FT Management Reports
October 14 2003

Castro's Cuba feels the post-Soviet cold

By Marc Frank

Cuba must ease restrictions on small businesses and co-operatives to revive an
economy suffocating under the impact of foreign exchange shortages, according
to a study to be published soon by the UN Economic Commission on Latin

The draft of the Eclac study, prepared in conjunction with Cuba's state-run
National Institute for Economic Research, says the country's isolation from
international capital markets and inefficiencies linked to state management - as
well as the continuing impact of US sanctions - are partly to blame for the
island's problems.

After noting that growth slowed to 3 per cent in 2001 and 1.1 per cent last
year, the report says "new economic policy actions are required to stimulate
internal reactivisation forces and achieve more productive dynamism with
macroeconomic stability."

In the early 1990s President Fidel Castro's government initiated a cautious
opening to foreign investment, legalised some family-run businesses and the
dollar, turned to tourism and began a gradual decentralisation of the command
economy after the gross domestic product declined 35 per cent.

However, Cuba's estimated 180,000 self-employed work under tight control
and in the face of constant pressure from the authorities.

Overall in spite of a steady recovery of economic growth, standards of living
remain well below levels achieved before the collapse of the Soviet Union and
infrastructure continues to crumble. Public transport is a particularly serious
problem, with bus and train services running at less than a third of the level of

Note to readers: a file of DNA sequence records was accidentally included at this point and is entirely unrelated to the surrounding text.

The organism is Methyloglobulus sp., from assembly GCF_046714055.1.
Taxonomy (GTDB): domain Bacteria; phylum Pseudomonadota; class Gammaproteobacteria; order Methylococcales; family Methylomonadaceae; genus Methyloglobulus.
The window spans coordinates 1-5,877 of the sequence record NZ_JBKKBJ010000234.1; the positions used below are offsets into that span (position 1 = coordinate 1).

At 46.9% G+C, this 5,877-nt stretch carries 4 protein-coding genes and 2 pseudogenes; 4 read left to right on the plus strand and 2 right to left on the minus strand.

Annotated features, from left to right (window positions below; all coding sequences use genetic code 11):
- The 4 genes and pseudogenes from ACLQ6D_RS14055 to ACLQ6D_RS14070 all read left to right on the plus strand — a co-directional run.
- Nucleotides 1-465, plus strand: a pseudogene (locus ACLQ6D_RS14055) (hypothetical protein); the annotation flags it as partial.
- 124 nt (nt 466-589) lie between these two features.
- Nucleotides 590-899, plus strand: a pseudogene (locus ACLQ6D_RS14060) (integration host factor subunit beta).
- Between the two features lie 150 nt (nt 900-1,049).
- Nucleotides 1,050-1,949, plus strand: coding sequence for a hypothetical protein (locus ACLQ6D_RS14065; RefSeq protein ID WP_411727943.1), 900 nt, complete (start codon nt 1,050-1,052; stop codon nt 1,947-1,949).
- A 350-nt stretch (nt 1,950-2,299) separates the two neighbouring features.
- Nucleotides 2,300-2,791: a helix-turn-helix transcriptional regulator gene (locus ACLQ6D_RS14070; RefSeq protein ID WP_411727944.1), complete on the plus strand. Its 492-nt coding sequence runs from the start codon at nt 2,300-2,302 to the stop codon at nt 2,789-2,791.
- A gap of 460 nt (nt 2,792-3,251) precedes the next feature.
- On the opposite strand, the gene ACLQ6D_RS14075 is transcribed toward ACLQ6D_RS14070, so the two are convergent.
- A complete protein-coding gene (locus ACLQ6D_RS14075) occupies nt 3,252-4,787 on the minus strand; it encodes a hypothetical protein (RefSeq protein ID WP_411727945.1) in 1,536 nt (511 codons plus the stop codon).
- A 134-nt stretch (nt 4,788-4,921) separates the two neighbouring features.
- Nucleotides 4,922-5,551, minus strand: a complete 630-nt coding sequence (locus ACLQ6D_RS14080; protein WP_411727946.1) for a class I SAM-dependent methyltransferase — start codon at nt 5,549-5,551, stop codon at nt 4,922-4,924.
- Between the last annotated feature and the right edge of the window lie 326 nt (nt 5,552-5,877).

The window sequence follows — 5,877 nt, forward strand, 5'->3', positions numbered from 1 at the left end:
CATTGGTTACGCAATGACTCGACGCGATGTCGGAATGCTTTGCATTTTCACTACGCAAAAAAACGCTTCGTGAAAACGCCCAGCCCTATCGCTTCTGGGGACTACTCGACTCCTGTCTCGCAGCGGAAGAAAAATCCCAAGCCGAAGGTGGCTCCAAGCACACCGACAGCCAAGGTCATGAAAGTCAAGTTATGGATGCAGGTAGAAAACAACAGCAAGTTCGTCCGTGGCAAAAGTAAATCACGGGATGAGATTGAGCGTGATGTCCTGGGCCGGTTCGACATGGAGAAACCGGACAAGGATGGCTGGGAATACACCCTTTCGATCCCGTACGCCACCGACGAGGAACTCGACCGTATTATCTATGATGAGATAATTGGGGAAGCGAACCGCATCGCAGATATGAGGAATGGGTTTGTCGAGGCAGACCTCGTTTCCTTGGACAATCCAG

The study echoes the conclusions of similar research published earlier this year
by the Centre for Study of the Cuban Economy, a Havana University
think-tank, and suggests controls must be eased.

The earlier report, too, urged greater liberalisation, arguing that the reforms
were "exhausted, and in need of new conditions (deregulation) to function."

However, all the indications are that the government intends to strengthen state
domination of the economy, partly because rising nickel prices and a rebound in
the tourism industry are easing immediate economic difficulties.

Juan Triana, director of the centre at Havana University, said the economy had
demonstrated surprising resilience this year despite the foreign exchange

"Even with a tense foreign exchange situation and the sugar harvest's
worse-than-expected results, the forecast growth of 1.5 per cent will be met,
and perhaps a bit more. Next year we should see moderate recovery resume,"
he said.

Tourism - which accounts for about 42 per cent of economic output and close
to 50 per cent of hard currency earnings - is recovering from the slump that
followed the September 11 2001 terrorist attacks in the US. Tourist numbers
have risen by 15 per cent so far this year. Nickel prices have doubled over the
last 18 months to more than $10,000 per ton, boosting revenues from an
industry that has tripled production over the last decade.

Business at Cuba's state-run dollar stores was up 15 per cent through June and
should top $1.3bn (€1.1bn, £779m) this year, according to an internal survey
of the country's thousands of retail outlets. The stores were established in the
1990s to capture the family remittances, tips and bonuses that flowed into the
population's hands after the US currency was made legal tender along side of
the peso.

Mr Triana said high oil prices continued to drag down economic performance,
as Cuba still imports 50 per cent of its minimum fuel requirements - although
that is down from close to 100 per cent a decade ago. Oil and gas production
are now the equivalent of between 80,000 and 90,000 barrels a day and local
fuel powers 100 per cent of electricity generation.

An agreement with Venezuela to take 53,000 b/d on preferential terms has
worked well this year, after being interrupted for six month of 2002 by coup
attempts and strikes in the South American country.

Under the deal, 20-25 per cent of payments are due over a 17-year period as
long as oil prices remain above $24 per barrel.

Foreign exchange shortages make the economy extremely vulnerable, however.
Cuba is not a member of the IMF or any other multilaterals and began
defaulting on its now more than $11bn in foreign debt in 1986. As one
Havana-based diplomat noted: "They have no access to medium- and
long-term funding to ride out any sudden drop in foreign exchange earnings or
natural disaster."